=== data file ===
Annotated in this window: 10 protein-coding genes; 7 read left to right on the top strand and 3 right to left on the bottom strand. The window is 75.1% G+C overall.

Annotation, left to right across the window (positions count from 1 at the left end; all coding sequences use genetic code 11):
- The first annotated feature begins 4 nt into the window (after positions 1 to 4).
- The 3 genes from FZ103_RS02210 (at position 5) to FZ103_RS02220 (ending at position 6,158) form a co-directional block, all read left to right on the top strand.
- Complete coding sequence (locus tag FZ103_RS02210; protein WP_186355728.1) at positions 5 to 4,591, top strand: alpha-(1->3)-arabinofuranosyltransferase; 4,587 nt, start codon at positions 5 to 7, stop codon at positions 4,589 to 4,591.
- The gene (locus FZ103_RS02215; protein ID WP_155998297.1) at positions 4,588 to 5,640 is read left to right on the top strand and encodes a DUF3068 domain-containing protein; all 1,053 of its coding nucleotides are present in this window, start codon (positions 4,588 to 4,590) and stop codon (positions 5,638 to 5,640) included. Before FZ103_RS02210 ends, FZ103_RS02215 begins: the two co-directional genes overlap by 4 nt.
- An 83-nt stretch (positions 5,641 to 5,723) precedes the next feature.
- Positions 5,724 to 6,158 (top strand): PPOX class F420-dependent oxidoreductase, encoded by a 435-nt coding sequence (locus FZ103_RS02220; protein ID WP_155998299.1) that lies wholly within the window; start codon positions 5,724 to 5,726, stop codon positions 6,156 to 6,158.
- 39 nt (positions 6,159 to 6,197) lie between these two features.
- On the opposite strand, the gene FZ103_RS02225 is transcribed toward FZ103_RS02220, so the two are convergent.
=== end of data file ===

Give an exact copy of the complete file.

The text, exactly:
Annotated in this window: 10 protein-coding genes; 7 read left to right on the top strand and 3 right to left on the bottom strand. The window is 75.1% G+C overall.

Annotation, left to right across the window (positions count from 1 at the left end; all coding sequences use genetic code 11):
- The first annotated feature begins 4 nt into the window (after positions 1 to 4).
- The 3 genes from FZ103_RS02210 (at position 5) to FZ103_RS02220 (ending at position 6,158) form a co-directional block, all read left to right on the top strand.
- Complete coding sequence (locus tag FZ103_RS02210; protein WP_186355728.1) at positions 5 to 4,591, top strand: alpha-(1->3)-arabinofuranosyltransferase; 4,587 nt, start codon at positions 5 to 7, stop codon at positions 4,589 to 4,591.
- The gene (locus FZ103_RS02215; protein ID WP_155998297.1) at positions 4,588 to 5,640 is read left to right on the top strand and encodes a DUF3068 domain-containing protein; all 1,053 of its coding nucleotides are present in this window, start codon (positions 4,588 to 4,590) and stop codon (positions 5,638 to 5,640) included. Before FZ103_RS02210 ends, FZ103_RS02215 begins: the two co-directional genes overlap by 4 nt.
- An 83-nt stretch (positions 5,641 to 5,723) precedes the next feature.
- Positions 5,724 to 6,158 (top strand): PPOX class F420-dependent oxidoreductase, encoded by a 435-nt coding sequence (locus FZ103_RS02220; protein ID WP_155998299.1) that lies wholly within the window; start codon positions 5,724 to 5,726, stop codon positions 6,156 to 6,158.
- 39 nt (positions 6,159 to 6,197) lie between these two features.
- On the opposite strand, the gene FZ103_RS02225 is transcribed toward FZ103_RS02220, so the two are convergent.